Anthem’s Focus On Medicare Over Obamacare Boosts Profits
Anthem’s decision to exit some individual markets under the Affordable Care Act in favor of growing its Medicare business helped boost profits in the health insurer’s second quarter.
Anthem chief executive Gail Boudreaux said the company plans to invest more in operations and acquisitions in the Medicare Advantage business, which has helped offset the loss of medical members. In the second quarter, Anthem added 254,000 Medicare members thanks in part to acquisitions the company made in south Florida, a lucrative market for Medicare Advantage plans.
“We have really reconstructed our MA book of business,” Boudreaux told analysts on a call Wednesday morning. “We think the market is strong. We feel we can grow deeper in the markets we are in.”
Anthem’s decision to join rivals like Aetna, Humana and UnitedHealth Group in exited the Obamacare business contributed to an 888,000-member drop in the company’s total enrollment, which stood at 39.5 million at the end of the second quarter. That compares 40.3 million in the second quarter of last year.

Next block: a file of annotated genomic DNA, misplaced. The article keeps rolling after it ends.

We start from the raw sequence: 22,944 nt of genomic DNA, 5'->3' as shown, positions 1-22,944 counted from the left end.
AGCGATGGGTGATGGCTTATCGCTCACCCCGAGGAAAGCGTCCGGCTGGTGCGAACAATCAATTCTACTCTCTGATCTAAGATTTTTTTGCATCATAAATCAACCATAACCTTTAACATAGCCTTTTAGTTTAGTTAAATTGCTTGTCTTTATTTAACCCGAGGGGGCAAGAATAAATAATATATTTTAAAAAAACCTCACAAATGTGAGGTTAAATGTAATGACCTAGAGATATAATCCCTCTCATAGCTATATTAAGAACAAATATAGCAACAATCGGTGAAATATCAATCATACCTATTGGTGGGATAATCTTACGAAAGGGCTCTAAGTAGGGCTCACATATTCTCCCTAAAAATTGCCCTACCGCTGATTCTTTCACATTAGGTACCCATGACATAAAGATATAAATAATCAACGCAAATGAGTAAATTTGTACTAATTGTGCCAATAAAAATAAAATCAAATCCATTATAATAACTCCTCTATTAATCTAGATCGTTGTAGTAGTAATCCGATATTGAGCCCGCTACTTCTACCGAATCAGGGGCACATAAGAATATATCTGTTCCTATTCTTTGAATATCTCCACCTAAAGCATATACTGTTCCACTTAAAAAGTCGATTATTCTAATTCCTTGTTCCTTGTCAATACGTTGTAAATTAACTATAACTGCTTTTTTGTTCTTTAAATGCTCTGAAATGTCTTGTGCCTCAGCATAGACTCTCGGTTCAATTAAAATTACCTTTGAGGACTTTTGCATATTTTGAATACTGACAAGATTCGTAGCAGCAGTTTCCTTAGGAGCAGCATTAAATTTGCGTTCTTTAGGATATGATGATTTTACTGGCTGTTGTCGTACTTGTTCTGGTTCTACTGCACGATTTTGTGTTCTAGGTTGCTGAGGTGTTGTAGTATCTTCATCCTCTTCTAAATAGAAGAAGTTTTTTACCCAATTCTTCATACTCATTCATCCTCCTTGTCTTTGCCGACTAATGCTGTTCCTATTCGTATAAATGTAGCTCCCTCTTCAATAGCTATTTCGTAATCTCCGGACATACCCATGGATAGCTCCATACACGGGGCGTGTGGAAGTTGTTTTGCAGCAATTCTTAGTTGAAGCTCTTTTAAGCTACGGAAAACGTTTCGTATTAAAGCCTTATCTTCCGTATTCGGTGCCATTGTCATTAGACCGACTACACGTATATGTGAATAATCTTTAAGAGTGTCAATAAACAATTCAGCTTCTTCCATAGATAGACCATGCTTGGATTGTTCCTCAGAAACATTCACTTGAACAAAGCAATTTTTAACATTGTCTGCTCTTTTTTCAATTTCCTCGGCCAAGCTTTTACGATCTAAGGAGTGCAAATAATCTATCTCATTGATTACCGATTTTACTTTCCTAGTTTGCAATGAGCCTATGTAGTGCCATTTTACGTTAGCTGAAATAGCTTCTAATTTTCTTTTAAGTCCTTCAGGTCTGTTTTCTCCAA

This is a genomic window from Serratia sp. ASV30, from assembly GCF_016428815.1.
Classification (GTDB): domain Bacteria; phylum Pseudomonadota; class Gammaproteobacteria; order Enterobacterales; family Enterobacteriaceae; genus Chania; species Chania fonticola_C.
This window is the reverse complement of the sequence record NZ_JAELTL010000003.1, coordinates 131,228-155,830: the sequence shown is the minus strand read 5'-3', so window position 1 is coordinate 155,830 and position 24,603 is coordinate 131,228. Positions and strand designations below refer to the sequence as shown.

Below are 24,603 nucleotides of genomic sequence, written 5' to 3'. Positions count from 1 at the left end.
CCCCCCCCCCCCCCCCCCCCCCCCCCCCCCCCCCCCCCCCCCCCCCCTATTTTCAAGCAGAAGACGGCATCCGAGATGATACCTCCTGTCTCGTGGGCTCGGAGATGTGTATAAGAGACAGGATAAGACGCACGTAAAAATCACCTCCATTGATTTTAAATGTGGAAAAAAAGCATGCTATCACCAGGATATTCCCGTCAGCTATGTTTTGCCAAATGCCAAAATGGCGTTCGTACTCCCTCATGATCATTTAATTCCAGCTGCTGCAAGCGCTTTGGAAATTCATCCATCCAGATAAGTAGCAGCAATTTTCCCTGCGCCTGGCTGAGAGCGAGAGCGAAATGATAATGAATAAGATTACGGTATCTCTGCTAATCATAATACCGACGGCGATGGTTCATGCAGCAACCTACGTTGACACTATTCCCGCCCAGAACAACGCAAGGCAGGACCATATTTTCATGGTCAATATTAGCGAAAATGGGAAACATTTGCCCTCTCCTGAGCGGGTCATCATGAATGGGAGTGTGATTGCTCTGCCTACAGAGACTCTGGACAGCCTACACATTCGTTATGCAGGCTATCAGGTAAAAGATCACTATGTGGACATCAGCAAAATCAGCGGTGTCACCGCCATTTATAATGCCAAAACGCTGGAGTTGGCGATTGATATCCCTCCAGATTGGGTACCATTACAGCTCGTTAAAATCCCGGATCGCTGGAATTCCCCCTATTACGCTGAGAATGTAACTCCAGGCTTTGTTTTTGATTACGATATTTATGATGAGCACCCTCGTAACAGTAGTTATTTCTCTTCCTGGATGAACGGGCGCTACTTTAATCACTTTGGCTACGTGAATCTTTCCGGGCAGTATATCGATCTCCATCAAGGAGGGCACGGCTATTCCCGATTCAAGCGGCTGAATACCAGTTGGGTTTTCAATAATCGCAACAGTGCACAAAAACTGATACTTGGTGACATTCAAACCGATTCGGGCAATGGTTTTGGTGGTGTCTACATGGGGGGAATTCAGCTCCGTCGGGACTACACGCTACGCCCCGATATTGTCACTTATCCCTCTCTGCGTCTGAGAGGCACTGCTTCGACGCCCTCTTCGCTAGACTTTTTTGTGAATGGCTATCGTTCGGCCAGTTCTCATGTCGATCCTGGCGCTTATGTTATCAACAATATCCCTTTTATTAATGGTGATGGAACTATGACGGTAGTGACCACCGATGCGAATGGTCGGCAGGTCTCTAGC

The shift from Obamacare helped Anthem increase profits by 23% to $1 billion , or $3.98 per share, compared to $855 million, or $3.16 per share, in the year ago period. Revenues were up 2% to $21.2 billion.
In the second quarter, Anthem’s individual enrollment dropped 60% to 712,000 from 1.78 million in 2017. That business, which includes Obamacare, is more profitable and insurers across the country are expanding into new markets.
Boudreaux said Anthem doesn’t plan a large Obamacare expansion. Anthem operates Blue Cross and Blue Shield plans in 14 states.
But Anthem may expand into some counties where the insurer continues to sell coverage under the ACA . “We are not looking to re-scale the business but we are very pleased with the participation we’ve had this year,” Boudreaux said.